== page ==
Federal Politics


Military pensions set for overhaul

The federal government will announce reforms on Tuesday morning to the retirement income of tens of thousands of retired Australian military personnel.

Defence and public service retirees are preparing to mobilise a grey army of voters for this year's federal election to pressure both major parties to end what they call pension discrimination.

The retirees' leaders say there are up to 320,000 voters being hurt by the government's continued refusal to link their pensions adequately to the cost of living and they believe they have the electoral numbers to swing more than 30 marginal seats when the nation goes to the polls this year.

Federal politicians in the Canberra area will be first to feel the heat. Meetings are scheduled for MPs and candidates to address hundreds of pensioners in the NSW seat of Eden-Monaro on Tuesday morning in Queanbeyan and north Canberra's Fraser electorate a week later.

Two groups, the Superannuated Commonwealth Officers' Association and the Defence Force Welfare Association, have been campaigning for more than 15 years to have their pensions index-linked to rises in real wages.

The retirees argue their standards of living have been eroded as six-monthly consumer price index-linked increases to their pensions were well outstripped by the rising cost of living.


Minister for Defence Materiel and Eden-Monaro MP Mike Kelly will make an announcement at Parliament House on Tuesday morning on reforms to defence pensions but no movement is expected on public-service retirement incomes.

DFWA national vice-president Les Bienkiewicz said the rate of indexing of pensions was hopelessly inadequate.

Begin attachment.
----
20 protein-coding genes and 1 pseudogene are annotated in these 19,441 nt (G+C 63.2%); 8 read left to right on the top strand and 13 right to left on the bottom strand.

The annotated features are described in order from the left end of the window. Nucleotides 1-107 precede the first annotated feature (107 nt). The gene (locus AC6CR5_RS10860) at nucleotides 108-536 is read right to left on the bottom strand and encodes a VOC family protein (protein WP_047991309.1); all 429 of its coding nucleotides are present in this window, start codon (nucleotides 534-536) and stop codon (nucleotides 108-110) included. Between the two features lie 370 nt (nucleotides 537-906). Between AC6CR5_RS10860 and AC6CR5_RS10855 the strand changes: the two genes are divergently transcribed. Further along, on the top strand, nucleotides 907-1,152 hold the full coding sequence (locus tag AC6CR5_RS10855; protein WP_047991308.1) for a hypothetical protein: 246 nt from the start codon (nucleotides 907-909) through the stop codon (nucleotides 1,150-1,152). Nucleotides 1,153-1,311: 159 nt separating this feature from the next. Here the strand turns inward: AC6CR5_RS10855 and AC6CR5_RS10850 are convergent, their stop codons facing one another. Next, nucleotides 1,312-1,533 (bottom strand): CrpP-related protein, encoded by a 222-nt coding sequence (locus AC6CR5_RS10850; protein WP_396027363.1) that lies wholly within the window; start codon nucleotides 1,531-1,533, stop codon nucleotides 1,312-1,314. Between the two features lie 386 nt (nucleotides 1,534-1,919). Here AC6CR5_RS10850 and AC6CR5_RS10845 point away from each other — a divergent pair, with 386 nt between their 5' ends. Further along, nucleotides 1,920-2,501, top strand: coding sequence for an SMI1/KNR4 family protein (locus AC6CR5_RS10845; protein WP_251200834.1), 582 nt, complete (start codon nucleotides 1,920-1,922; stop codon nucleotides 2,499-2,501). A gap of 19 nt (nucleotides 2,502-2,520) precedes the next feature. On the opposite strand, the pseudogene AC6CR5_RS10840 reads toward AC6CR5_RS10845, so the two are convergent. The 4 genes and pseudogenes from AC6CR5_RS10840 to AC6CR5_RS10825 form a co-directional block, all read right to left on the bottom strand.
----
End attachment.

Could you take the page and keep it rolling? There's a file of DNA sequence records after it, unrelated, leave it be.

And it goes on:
''The use of CPI to maintaining purchasing power is flawed,'' Mr Bienkiewicz said. ''ComSuper, which manages the schemes, still put on their literature that a dollar today will be worth a dollar tomorrow and that is patently a lie. Our last adjustment was at 0.06 per cent and I can tell you that cost of living went up by a lot more than 0.06 per cent.''

He said Liberal leader Tony Abbott had promised to make concessions to military pensioners in one of the military's pension funds, the Defence Force Retirement and Death Benefits scheme.

''The Coalition has acknowledged that we have a fair case and I have met with Tony Abbott, shook his hand and he has promised to fix the matter for those DFRDB pensioners over the age of 55, and we see that as a great step forward. But there's still a long way to go,'' Mr Bienkiewicz said on Monday.

''But as of 4pm this afternoon, the ALP, the current government, have not done anything.''

The former defence and public-service workers want an arrangement similar to the Centrelink age pension, which is pegged at 27.5 per cent of the male weekly average earnings. Superannuated Commonwealth Officers' Association federal president John Coleman says the change could cost as little as $35 million a year.

Mr Coleman said his association and the DFWA were preparing to flex the political muscle of the 200,000 Australians affected by the Commonwealth pension issue and their estimated 120,000 spouses.

''There are 31 marginal seats where the number of Commonwealth superannuants exceeds the margin by which those seats are held,'' he said.

The Eden-Monaro meeting will be at the Queanbeyan Kangaroo Club at 10.30am on Tuesday and will hear from Mr Kelly, Liberal candidate for Eden-Monaro Peter Hendy and the Greens' candidate for the seat, Catherine Moore.


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